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Two Interviews Down, One To Go For Charlie Gibson and Gov. Sarah Palin

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The reviews are in for the political ‘get’ of this long campaign. With two interviews already in the can, and one more set for today, TV writers are giving their thoughts on Charles Gibson‘s performance so far.

The Baltimore Sun: ABC anchorman Charles Gibson came across as a stern, no-nonsense senior professor putting a graduate student through a tough exam in the first part of his interview with Alaska Gov. Sarah Palin. Some fans of the usually genial Gibson will probably be reading all sorts of things into his stern demeanor. I thought it necessary, but we’ll see how it plays.

The Washington Post: Anyone who said that Charlie Gibson might go easy on Sarah Palin might want to quickly delete those comments. What the ABC newsman conducted yesterday was a serious, professional interview that went right at the heart of what we want and need to know about the governor: Could she be president? Does she understand the nuances of international affairs? Does she have a world view?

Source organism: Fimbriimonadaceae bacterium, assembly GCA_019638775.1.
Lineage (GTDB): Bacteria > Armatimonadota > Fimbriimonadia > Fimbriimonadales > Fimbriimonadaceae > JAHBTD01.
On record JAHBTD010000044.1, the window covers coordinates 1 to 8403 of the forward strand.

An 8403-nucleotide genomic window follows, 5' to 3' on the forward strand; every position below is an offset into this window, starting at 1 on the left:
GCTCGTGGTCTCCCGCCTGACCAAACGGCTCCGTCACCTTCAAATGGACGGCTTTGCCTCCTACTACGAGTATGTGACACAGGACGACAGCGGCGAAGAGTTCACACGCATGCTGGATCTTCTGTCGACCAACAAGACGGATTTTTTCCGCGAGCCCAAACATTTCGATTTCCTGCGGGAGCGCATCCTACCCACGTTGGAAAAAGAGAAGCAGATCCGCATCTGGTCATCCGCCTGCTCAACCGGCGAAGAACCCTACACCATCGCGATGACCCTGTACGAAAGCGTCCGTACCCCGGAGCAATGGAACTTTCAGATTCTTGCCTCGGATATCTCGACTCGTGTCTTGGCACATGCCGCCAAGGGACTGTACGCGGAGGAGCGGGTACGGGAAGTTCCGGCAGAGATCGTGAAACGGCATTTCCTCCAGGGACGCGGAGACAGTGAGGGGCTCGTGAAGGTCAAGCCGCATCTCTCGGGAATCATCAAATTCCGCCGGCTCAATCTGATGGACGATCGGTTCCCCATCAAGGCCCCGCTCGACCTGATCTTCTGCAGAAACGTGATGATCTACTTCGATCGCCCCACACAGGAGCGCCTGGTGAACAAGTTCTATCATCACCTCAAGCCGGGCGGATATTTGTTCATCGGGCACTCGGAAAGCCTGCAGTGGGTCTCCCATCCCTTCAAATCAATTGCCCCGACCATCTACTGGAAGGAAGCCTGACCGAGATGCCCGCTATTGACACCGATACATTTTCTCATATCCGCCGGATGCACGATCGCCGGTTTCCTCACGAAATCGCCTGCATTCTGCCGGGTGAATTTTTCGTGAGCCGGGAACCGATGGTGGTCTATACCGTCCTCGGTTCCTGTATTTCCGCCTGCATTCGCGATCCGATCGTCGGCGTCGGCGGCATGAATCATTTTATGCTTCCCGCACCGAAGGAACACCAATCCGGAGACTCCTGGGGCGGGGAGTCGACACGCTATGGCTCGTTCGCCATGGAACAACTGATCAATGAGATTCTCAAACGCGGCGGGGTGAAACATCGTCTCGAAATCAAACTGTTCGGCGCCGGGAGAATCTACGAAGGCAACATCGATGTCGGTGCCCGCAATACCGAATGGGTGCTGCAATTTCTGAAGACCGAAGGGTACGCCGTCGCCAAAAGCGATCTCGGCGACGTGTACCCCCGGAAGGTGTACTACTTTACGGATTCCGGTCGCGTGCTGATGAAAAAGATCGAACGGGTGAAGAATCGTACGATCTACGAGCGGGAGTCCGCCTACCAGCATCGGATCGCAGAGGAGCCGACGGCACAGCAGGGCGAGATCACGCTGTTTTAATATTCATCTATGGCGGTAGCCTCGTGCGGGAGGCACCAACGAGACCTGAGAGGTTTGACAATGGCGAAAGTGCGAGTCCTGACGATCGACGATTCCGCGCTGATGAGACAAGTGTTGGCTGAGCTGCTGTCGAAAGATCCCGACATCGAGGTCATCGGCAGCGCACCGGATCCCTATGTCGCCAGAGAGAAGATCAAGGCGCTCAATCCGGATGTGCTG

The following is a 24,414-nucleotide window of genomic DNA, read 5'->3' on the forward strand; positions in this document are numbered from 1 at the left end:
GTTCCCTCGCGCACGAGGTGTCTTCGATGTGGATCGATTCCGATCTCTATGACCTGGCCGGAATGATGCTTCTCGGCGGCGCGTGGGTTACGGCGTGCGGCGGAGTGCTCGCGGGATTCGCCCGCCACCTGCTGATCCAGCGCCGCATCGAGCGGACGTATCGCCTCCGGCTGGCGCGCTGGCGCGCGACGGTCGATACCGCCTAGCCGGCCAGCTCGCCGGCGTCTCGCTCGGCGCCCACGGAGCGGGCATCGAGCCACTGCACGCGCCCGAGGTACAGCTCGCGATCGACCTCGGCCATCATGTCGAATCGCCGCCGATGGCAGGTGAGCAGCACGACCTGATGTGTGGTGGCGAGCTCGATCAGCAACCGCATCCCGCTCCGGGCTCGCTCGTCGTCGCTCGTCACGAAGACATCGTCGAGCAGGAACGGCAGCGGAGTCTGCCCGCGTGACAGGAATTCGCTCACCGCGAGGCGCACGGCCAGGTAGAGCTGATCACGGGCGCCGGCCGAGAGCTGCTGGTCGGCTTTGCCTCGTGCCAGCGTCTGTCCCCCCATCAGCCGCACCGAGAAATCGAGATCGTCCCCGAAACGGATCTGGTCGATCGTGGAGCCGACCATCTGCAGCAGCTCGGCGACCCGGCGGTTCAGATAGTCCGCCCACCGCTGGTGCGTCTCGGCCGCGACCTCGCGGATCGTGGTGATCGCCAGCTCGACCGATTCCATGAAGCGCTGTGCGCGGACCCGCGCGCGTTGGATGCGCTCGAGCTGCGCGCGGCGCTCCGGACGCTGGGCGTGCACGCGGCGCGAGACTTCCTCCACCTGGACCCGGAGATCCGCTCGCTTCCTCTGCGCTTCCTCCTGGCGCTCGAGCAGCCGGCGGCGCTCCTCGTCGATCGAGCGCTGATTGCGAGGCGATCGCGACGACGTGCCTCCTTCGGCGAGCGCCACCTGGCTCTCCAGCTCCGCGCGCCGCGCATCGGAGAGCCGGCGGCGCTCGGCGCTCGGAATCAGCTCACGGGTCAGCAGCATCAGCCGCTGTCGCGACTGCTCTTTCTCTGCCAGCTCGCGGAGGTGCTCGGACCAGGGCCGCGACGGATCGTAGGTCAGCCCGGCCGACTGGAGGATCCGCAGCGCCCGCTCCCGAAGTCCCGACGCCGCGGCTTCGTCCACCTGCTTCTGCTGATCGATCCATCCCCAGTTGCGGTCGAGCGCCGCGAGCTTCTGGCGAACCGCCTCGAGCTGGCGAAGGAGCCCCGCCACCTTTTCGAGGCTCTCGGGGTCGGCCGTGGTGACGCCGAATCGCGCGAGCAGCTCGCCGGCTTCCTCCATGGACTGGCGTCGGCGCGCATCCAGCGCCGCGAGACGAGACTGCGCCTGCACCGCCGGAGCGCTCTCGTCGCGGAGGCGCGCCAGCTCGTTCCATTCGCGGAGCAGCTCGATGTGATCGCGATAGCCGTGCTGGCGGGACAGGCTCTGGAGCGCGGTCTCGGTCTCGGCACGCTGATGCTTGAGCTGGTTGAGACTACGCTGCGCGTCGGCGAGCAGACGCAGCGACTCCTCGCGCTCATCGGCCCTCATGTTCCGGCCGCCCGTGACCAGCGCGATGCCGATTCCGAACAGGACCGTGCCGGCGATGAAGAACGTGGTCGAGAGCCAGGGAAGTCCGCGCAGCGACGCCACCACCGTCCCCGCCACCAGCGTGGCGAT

Marketwatch.com: Hollywood doesn’t have to do a sequel of “High Noon,” one of the all-time great movies. Charles Gibson and Sarah Palin are doing their best to recreate the dramatic showdown when the hero confronts the villain in Alaska.

McClatchy Newspapers: In Thursday’s “World News” segment, the focus was on international affairs. Asking Palin a quick series of questions, Gibson took little opportunity to explore Palin’s views in depth. He accepted largely at face value her responses, which didn’t stray far from the positions of her running mate, John McCain.

Also, a TVNewser reader takes issue with one of the lines from Alessandra Stanley‘s write-up on the interview which we picked up last night. Stanley wrote:

[Gibson's] attitude was at times supercilious: He asked if a nuclear Iran posed an “existential threat” to Israel, as if it were the land of Sartre, not Sabras.

Our reader responds:

The phrase “existential threat” here simply means a threat to Israel’s existence. Nothing whatsoever to do with Sartre or existentialism.

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